Climate change spurs havoc on social-ecological system. People and places vulnerable to climate change have been the focus of many discussions. However, in the forestry sector, limited studies have been conducted that link human vulnerability to recent initiatives, such as reducing emissions from deforestation and forest degradation or REDD+, especially in highly vulnerable countries. Using case studies from the Philippines, this paper focuses on the vulnerability of two community-based forest management (CBFM) organizations, with and without REDD+ readiness intervention, to show the impacts of climate variability and extremes. Two balance-weighted approaches, the livelihood vulnerability index and the IPCC-framework, were used in the vulnerability assessments. Results revealed high vulnerability of both CBFM organizations, although Malitbog Upland Developers for Sustainable Association (MUDSA) livelihood vulnerability is largely aggravated by its exposure to disaster, climate variability and extremes, accessibility to health facilities and water supply. The long history of CBFM implementation in both organizations have minimal contribution in enhancing the adaptive capacity of members to cope with and adapt to climate change impacts. REDD+ (readiness), does not insure reduced vulnerability to climate change, unless sustainable livelihood is achieved. As the State controls forest resources, the rights of CBFM-organizations to commercially benefit from these resources are limited, a disincentive to the development of new and viable development programs in CBFM areas, such as REDD+. This also constrains the achievement of climate resiliency.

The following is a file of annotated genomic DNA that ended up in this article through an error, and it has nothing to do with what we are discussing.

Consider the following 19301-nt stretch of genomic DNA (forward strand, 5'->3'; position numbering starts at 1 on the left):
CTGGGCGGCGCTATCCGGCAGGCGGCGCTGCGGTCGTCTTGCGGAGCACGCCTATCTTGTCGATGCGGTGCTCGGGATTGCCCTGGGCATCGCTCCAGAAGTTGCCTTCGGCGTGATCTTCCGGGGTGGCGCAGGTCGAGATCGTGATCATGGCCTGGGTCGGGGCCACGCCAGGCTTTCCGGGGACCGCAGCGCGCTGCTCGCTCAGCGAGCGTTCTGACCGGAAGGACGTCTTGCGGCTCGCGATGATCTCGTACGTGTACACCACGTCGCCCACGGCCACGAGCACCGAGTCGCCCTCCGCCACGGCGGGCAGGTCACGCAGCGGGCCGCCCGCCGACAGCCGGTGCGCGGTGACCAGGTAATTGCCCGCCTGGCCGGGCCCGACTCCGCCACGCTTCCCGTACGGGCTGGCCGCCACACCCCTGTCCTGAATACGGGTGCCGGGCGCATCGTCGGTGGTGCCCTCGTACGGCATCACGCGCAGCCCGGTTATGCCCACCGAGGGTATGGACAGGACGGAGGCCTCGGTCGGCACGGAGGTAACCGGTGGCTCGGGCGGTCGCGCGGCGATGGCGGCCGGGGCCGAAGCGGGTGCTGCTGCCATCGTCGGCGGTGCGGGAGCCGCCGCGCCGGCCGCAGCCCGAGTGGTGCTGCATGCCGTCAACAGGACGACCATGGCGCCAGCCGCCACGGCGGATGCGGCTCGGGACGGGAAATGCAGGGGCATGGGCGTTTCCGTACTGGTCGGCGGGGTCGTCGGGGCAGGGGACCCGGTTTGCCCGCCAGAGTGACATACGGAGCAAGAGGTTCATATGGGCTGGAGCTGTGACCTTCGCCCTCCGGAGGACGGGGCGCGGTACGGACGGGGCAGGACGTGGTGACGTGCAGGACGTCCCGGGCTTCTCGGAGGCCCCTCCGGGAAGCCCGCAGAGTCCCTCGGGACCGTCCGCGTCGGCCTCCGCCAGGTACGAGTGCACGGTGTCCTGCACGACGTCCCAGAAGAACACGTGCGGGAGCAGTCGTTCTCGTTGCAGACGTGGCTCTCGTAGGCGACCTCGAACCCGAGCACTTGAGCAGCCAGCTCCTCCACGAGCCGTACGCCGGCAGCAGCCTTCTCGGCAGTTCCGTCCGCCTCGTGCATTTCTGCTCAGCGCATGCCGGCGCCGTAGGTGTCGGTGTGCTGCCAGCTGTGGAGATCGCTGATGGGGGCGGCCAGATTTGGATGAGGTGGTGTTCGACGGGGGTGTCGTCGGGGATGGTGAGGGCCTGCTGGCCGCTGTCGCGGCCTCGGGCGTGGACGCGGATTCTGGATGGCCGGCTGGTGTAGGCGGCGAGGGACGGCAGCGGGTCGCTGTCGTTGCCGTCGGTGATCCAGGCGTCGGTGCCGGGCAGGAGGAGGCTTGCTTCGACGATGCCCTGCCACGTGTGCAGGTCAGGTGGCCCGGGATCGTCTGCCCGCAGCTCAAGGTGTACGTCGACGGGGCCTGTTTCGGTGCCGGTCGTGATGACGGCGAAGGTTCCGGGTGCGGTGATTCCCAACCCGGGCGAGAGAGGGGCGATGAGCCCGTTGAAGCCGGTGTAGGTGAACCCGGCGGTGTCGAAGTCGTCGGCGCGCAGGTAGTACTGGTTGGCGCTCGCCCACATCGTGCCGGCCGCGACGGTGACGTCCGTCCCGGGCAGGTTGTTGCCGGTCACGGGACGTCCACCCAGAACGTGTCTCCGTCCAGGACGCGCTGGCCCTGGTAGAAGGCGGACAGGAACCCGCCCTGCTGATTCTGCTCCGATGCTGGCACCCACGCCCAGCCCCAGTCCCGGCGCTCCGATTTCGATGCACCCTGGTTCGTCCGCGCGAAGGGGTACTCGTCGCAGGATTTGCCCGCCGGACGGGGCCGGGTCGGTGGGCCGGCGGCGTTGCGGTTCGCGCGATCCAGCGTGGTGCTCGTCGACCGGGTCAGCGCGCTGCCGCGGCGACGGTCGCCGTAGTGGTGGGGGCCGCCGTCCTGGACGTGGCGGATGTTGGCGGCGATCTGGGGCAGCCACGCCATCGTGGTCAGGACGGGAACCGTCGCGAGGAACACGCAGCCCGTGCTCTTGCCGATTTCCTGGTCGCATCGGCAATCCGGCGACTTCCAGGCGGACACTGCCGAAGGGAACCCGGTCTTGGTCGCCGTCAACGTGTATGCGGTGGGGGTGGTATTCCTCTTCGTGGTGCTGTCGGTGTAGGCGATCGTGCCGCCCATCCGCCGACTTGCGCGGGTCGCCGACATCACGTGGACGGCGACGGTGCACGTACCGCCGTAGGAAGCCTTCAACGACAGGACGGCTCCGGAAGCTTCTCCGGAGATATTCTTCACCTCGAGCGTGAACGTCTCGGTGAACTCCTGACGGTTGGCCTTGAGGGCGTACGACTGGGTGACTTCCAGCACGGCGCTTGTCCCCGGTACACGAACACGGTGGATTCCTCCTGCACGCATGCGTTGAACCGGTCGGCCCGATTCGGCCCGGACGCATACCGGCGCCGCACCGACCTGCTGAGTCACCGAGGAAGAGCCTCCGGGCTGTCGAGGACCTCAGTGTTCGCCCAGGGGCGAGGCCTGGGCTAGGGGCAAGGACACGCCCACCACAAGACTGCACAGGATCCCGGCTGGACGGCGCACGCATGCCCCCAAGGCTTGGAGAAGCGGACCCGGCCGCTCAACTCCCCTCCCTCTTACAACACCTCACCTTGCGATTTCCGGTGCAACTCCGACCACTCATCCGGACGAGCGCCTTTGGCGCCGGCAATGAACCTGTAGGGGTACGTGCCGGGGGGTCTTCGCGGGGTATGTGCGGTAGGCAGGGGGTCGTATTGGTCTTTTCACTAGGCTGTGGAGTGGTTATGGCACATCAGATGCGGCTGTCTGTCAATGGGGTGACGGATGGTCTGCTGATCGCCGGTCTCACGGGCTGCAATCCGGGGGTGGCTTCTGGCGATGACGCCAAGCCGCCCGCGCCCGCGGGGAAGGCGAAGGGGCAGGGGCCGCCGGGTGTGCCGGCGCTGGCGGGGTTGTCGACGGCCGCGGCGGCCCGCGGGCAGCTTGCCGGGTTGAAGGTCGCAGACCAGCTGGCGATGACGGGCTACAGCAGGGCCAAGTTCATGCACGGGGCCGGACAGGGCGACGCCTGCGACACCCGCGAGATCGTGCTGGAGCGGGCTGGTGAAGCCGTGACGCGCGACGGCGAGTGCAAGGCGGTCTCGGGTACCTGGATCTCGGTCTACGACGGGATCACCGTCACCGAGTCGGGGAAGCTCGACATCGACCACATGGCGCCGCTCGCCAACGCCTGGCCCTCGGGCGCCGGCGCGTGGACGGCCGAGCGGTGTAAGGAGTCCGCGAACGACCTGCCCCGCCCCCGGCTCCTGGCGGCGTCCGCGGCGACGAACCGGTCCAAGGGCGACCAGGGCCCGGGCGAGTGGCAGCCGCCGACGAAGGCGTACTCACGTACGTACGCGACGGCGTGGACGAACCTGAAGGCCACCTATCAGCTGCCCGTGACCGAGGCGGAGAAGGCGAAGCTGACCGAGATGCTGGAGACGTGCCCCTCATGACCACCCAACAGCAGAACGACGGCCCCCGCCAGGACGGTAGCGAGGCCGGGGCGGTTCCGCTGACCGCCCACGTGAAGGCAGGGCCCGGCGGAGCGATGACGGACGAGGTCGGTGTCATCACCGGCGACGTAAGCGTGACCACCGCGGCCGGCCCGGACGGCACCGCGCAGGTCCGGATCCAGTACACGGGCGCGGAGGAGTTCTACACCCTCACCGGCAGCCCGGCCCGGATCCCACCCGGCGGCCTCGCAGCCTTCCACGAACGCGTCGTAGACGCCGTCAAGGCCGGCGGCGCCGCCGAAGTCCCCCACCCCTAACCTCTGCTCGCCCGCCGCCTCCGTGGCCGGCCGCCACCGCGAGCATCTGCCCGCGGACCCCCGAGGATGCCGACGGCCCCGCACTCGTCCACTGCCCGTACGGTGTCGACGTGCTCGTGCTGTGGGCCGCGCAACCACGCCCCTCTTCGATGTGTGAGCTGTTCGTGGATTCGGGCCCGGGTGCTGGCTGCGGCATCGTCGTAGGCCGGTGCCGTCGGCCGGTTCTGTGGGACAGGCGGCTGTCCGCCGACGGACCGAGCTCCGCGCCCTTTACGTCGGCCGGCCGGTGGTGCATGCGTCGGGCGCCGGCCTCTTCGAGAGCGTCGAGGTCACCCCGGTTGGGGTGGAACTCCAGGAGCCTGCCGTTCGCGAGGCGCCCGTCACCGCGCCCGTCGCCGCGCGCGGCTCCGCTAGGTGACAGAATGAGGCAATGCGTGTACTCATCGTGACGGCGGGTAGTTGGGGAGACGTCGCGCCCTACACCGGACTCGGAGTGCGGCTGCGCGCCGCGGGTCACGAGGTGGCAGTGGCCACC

ASJC Scopus subject areas